Things You Absolutely Need To Do and Buy Before Your New Puppy Arrives
Like taking care of a baby, you need to cover all grounds to make sure that your new pup does not get into any accidents that may endanger his life. You need to puppy proof your house and to make sure that it is a safe place for your puppy to explore and run about. Next, you need to get all the essential puppy supplies so that your puppy can settle into his new family as fast as possible.
But how do you know if your house is safe and ready for your new puppy? Listed below is a checklist for you to take note of before you bring your new puppy home:
1. Clean your home of poisonous items – Have you made the effort to clean your house of all possible items that can be cause poisoning to your pup? If you haven’t, now is the time to put away cleaners, laundry detergents, bleach, disinfectants, insecticides, cleaning fluid, fertilizers, mothballs and antifreeze in cabinets or high up on shelves. Of course, as he grows, and if he has an adventurous streak, he’s sure to jump high on to your shelves to find out what’s where.
2. Secure all medications and unauthorized foods – These items will cause food poisoning or damages to your dogs’ health – Drugs such as Motrin and Tylenol causes liver damage. Common household food items that are harmful include alcoholic beverages, avocado (the only “fatty” member of the vegetable family), coffee, salt, yeast dough, garlic, fatty foods – turkey, artificial sweeteners – Xylitol, potatoes, onions, nuts, chocolate, grapes and raisins.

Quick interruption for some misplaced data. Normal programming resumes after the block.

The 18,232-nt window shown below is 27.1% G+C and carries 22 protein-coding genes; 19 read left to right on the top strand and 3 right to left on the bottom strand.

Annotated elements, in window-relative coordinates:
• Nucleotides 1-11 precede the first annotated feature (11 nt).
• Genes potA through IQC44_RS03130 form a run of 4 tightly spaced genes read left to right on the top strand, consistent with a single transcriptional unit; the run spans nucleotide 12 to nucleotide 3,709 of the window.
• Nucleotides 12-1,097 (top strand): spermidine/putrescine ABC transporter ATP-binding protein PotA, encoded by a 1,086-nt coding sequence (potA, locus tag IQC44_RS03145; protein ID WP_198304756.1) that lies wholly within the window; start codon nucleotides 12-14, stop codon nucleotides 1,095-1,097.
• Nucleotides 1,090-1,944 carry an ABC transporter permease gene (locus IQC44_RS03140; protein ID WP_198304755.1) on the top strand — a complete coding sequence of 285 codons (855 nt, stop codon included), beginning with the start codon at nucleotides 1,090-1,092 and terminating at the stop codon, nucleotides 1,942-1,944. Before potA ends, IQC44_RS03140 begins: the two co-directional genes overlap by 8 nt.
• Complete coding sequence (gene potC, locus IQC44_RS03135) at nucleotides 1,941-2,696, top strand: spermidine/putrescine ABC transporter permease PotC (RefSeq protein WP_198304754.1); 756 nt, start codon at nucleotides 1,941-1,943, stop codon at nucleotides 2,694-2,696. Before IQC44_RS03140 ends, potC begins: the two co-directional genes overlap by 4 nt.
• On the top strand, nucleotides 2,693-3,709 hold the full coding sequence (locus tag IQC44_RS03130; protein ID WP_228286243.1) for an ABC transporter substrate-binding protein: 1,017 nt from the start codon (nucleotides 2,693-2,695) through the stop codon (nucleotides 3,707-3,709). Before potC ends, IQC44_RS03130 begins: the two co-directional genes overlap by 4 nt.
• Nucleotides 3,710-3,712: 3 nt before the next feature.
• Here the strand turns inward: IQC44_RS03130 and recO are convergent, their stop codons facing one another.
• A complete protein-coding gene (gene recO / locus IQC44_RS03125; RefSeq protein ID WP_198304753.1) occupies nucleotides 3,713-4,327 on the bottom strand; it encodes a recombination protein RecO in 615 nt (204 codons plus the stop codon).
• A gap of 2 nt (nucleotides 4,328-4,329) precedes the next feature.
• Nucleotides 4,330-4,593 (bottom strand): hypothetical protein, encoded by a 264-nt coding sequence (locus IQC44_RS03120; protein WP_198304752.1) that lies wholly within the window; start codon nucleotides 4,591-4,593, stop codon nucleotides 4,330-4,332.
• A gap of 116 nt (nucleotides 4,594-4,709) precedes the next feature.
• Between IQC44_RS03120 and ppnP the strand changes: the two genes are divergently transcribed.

3. Uproot all life-threatening plants – Do you have life-threatening plants at home? Seemingly harmless plants such as apricot pits, spinach and tomato vines are dangerous to your pup. You can find a detailed listing of poisonous houseplants that you might have in your family, at this site: www.vet.purdue.edu/depts/addl/toxic/cover1.htm
You can also ask your vet for more such plants that could affect your pet’s health and life – If your puppy has ingested poisonous plants, contact: Animal Poison Control Center at – 888-4ANI-HELP – (888-426-4435)
4. Put away dangerous objects – Position electrical cords out of your puppy’s reach, so that he cannot chew them. Pick up and keep dangerous loose items such as nails if they are lying around. Keep all sharp objects such as pins, needles, screwdrivers and scissors out of your pup’s reach. This is to prevent your puppy from swallowing them as such items can harm his mouth and internal organs.
5. Supervise your puppy’s movement – Try to keep your pup within your sight at all times, especially when he is very young. Don’t make the mistake of allowing your pup to explore alone, be it indoor or outdoor. Also, remember to keep him away from balconies, upper porches and high decks or he may just slip through the railings and fall. Take note that you should always keep your toilet seat cover down: puppies sometimes like to play in water. Frolicking in the toilet bowl is harmful for him as he may swallow the toilet cleanser. Also, don’t tie ribbons round his neck because he may chew it and this can lead to digestive problems or choke himself if the ribbon gets snagged on other things.
Preparing the Essential Dog Supplies
1. Food and water bowls – Select solid and stable bowls that won’t tip over when he eats or drinks out of it. Are they easy to clean? Buy two bowls, one for eating and the other for drinking. Initially, buy small bowls and then as he grows older, buy him larger ones. If you do this, he won’t develop the habit to overeat for his age nor will he fall into his water bowl whenever he goes to take a drink.
2. Collar – There are a large variety of lightweight collars available for your puppy. No matter which one you choose, attach an identification tag, listing your puppy’s name, your address and phone number.